Vince and Joanna Vitale, who respectively serve as the director and dean of the Zacharias Institute, today announced they’re resigning from RZIM “to allow ourselves to be deeply formed by all that we have been humbled by and wrecked over in the last year.”
The Vitales apologized in February for perpetuating the “lies” of Ravi Zacharias and hurting his victims. The ministry Zacharias founded, RZIM (Ravi Zacharias International Ministries), has been embroiled in a sex abuse scandal involving its late founder.
The Zacharias Institute is RZIM’s training center and offered apologetics courses. The Vitales also served as RZIM speakers.
Three other RZIM leaders—CEO Sarah Davis, President Michael Ramsden, and Senior VP Abdu Murray—have also apologized, but appear to remain employed by RZIM. There’s been no update, either, on the third-party investigation RZIM commissioned into the organization’s culture, policies, and practices in February.
Today, the Vitales said in a joint statement on Facebook that they’d be resigning effective “next week.” They’ve been convicted, they said, of the need to repent personally and mimic Jesus’ concern for victims. They said they also want to begin “a path of introspection” to understand how subconscious desires might have influenced how they acted, or failed to act, when Zacharias’ victims came forward.
They had acknowledged in February that they failed to listen to Lori Anne Thompson in 2017 when she reported Zacharias’ abusive and predatory behavior toward her.
“God was leading us to take seriously what we personally needed to repent of—to spend far more of our prayers, thoughts, and words on our own mistakes and failures than on those of anyone else,” the Vitales wrote today. “As we have pressed into repentance both individually and with colleagues, God has graciously made that process deeply freeing. . . .”
The Vitales said they believed “RZIM’s response to the grave abuse that occurred was critically important.”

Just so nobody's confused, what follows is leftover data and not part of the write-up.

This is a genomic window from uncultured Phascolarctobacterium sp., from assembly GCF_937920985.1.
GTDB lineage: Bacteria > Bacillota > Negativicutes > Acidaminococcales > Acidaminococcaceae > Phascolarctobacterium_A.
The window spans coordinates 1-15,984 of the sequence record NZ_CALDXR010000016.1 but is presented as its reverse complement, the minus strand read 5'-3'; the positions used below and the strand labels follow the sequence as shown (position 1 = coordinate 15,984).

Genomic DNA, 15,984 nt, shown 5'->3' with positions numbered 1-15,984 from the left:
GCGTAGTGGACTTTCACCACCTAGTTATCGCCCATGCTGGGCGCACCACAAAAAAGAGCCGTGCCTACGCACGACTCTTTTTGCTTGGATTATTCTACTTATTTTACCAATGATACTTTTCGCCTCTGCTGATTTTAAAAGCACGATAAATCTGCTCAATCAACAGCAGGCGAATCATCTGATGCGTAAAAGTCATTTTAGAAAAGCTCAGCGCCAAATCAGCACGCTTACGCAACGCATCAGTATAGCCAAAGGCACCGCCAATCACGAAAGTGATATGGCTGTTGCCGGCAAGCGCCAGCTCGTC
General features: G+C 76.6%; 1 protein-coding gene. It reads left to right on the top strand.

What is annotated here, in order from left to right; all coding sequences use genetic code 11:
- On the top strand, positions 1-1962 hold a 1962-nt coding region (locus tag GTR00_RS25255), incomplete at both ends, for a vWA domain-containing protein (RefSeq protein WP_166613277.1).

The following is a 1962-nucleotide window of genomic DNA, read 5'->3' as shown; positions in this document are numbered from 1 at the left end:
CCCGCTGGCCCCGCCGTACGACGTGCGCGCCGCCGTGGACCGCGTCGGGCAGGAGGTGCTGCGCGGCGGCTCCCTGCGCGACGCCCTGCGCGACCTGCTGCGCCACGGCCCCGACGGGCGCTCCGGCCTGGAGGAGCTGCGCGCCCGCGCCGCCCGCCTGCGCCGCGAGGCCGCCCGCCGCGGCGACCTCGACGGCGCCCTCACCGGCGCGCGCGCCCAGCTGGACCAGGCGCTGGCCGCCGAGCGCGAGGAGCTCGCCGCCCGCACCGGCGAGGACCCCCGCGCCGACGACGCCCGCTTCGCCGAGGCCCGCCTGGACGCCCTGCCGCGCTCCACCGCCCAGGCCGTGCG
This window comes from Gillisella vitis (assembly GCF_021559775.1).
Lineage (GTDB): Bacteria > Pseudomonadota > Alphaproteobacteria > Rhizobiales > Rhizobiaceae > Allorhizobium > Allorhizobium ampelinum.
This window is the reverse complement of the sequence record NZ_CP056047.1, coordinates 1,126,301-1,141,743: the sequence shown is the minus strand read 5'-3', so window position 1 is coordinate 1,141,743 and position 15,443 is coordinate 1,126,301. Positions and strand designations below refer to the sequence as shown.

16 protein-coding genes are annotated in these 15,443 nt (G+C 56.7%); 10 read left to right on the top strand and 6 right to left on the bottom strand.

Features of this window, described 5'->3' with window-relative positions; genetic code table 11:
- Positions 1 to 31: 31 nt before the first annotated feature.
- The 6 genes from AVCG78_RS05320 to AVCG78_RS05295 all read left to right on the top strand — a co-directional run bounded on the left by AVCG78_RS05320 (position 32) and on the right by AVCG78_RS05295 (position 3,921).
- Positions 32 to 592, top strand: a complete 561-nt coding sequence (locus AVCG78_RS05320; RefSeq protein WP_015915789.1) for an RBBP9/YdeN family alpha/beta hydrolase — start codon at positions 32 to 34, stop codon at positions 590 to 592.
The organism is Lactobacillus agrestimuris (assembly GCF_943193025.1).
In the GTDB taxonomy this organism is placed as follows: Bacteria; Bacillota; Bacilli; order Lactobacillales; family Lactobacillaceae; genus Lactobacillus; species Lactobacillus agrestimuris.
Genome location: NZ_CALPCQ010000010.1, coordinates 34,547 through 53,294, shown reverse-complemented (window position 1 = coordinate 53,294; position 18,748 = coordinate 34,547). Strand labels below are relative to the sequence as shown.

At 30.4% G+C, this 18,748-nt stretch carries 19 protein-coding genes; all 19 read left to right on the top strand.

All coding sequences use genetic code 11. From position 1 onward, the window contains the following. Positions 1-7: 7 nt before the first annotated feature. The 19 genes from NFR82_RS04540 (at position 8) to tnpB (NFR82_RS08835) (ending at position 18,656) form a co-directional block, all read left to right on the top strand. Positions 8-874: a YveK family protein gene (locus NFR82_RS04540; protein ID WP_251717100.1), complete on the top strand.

Jesus’ “concern for victims is so great that he was willing to face isolation and injustice in order to be present with victims and secure justice for them,” they noted.
The Vitales have “had the opportunity to speak directly into significant decisions” impacting victims, they said, and were involved in “seeking to make rightful restitution” to Zacharias’ victims.
The Roys Report asked Thompson and two other victims what steps RZIM had taken to make things right.
Thompson said the institution has paid direct costs stemming from her abuse, including legal expenses, loss of income, and counseling fees. She didn’t ask for restitution beyond her direct costs and none further was offered, she said.
“I’m content with the outcome for us,” Thompson said. She noted RZIM was morally but not legally obligated to pay any of the expenses she and her husband incurred.
But Shirley Steward said the organization hasn’t contacted her or made restitution. She has said Zacharias pressured her to get an abortion when she was 17.
In their letter, the Vitales said they hoped to reenter ministry work “at some point in the future.”
“We will always deeply grieve the suffering and the ways in which we contributed to it, but it is our prayer that the grief we carry from this will serve as a lasting reminder of our duty to care for the many whose wounds are far deeper than our own,” they wrote.